This seemingly accidental connection, and the seemingly accidental return of Dr. Faraday, lead to a ever closer relationship between Dr. Farrady and the Ayres family. Roderick, the young squire, is scarred and damaged by the war; his sister Caroline is an awkward spinster who the family is trying to marry off. Mrs. Ayres is haunted by loss--of her late husband, and of the daughter who died many years ago. Faraday's arrival into the midst of this family coincides with a series of eerie, unsettling, and finally dangerous events. Waters expertly builds suspense and a chilling sense of forboding--but again, even the unsettling and the weird has a way of becoming even more unsettling and more weird in the most unexpected ways.
The Little Stranger is more than just a ghost story--in fact, maybe it isn't a ghost story at all. The novel is about class resentment, the end of a way of life, and the unconscious evil that can be harbored by even the most mundane soul.
Herein ends the general audience part of this post....Now we enter the room reserved for SPOILERS....
If you haven't read The Little Stranger, stop here. If you have read The Little Stranger, please stay with me...'Cuz I have questions....
So, why doesn't Dr. Faraday have a first name? Doesn't it seem rather strange that Caroline never calls him by his given name, even after they are (sort of) engaged?
And isn't the relationship between Dr. Faraday and Caroline strange, strained, and rather forced? At times it is as if the doctor is trying to overpower Caroline, or even punish her for her wealth and privilege. And the scene in the car after the dance--Dr. Faraday comes dangerously close to date rape, but doesn't show the slightest awareness that he has pushed that limit.
Isn't it odd that the troubling events in the house don't really begin until Dr. Faraday begins coming to the house? Is it the house that is evil, or something else?
Remember the conversation that Dr. Seely has with Dr. Faraday? He tells Faraday that maybe someone in the house unconsciouly sends a malevolent spirit to create chaos. Then this happens:
It was two a.m., on what should have been my wedding night. I was meant to have been lying in a train by now, with Caroline in my arms.
The loss and the grief rose up and swamped me, all over again. It was just as bad as it had ever been. I didn't want to go home to the empty bedroom in my cramped and cheerless house. I wanted Caroline; I wanted Caroline and couldn't have her--that was all I knew. I had joined the Hundreds road by now, and the thought that she was so near, and yet so lost to me, made me shake......I reached the turning into the lane that led to that shady overgrown pond. I took it, and bumped along the track, and parked where Caroline and I had parked that time--the first time I had reached to kiss her and she had first pushed me away.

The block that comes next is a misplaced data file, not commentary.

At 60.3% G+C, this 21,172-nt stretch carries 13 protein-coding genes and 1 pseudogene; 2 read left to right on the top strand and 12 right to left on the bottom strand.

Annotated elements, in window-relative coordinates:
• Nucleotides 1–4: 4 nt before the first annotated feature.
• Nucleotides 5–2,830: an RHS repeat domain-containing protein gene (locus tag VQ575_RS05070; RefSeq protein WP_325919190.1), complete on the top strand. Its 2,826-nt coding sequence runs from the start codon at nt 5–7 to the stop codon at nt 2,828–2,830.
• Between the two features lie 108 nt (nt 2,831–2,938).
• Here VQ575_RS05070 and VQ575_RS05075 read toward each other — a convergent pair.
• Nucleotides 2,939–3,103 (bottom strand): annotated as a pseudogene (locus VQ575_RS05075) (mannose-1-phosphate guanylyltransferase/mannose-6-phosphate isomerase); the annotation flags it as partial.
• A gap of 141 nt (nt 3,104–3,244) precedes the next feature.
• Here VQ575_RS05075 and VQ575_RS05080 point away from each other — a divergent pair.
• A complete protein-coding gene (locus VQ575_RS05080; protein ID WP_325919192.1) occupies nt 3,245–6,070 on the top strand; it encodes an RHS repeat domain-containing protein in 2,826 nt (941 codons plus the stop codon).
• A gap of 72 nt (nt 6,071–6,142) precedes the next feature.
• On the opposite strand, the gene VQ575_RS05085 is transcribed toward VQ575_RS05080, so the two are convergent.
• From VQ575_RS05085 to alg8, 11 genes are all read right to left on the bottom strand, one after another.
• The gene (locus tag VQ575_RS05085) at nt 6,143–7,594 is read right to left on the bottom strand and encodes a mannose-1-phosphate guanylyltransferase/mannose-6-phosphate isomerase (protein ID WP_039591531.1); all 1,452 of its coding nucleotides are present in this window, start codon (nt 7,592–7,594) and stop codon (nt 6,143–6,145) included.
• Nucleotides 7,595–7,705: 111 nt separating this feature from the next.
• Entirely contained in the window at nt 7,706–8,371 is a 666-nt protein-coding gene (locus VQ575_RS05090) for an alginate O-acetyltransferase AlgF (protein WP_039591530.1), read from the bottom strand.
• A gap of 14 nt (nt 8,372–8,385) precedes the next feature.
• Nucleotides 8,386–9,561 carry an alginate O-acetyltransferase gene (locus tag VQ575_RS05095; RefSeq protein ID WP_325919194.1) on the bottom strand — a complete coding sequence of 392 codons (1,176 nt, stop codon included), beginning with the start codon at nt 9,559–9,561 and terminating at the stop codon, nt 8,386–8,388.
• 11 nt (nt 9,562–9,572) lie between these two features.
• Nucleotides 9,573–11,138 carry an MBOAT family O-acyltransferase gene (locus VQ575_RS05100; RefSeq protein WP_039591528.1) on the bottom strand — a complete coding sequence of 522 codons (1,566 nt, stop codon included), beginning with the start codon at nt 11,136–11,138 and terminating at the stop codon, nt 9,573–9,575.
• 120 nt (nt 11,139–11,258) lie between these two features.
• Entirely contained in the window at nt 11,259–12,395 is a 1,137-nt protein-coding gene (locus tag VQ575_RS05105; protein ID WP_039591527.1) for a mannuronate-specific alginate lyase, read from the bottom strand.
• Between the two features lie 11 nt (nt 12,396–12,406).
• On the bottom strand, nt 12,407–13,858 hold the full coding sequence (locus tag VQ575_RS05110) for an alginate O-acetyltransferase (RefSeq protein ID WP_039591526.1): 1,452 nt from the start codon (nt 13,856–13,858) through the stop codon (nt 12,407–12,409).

.....I began to feel out of time and out of place, and absolute stranger....I sank into a fretful sort of slumber....And in the slumber I seemed to leave the car, and to press on to Hundreds: I saw myself doing it, with all the hectic, unnatural clarity with which I'd been recalling the dash to the hospital a little while before. I saw myself cross the silvered landscape and pass like smoke through the Hundreds gate. I saw myself start along the Hundreds drive.
But there I grew panicked and confused--for the drive was changed, was queer and wrong, was impossibly lengthy and tangled with, at the end of it, nothing but darkness.Of course two a.m. is just when Caroline is climbing to the second floor; and then Betty hears Caroline call out: "You!" and Caroline falls to her death.
Is it Dr. Faraday's spirit, unconsciouly resentful, malevolent, and frustrated with longing, that Caroline sees? Why doesn't Faraday mention that he was parked in his car near the Hundreds when his friend Dr. Graham asks about where he was during the night?
And these are probably the most revealing lines of the novel, the last sentences:
If Hundreds Hall is haunted, however, its ghost doesn't show itself to me. For I'll turn, and am disappointed--realising that what I am looking at is only a cracked window-pane, and that the face gazing distortedly from it, baffled and longing, it my own.Isn't the reader left to conclude that, seemingly without being aware of it, Dr. Faraday himself has been haunting The Hundreds, and has caused the madness of one occupant, and the deaths of two others?
Exit the Spoiler Zone.....
Have you read anything by Sarah Waters? Do you agree that her writing is amazing? What was your favorite book?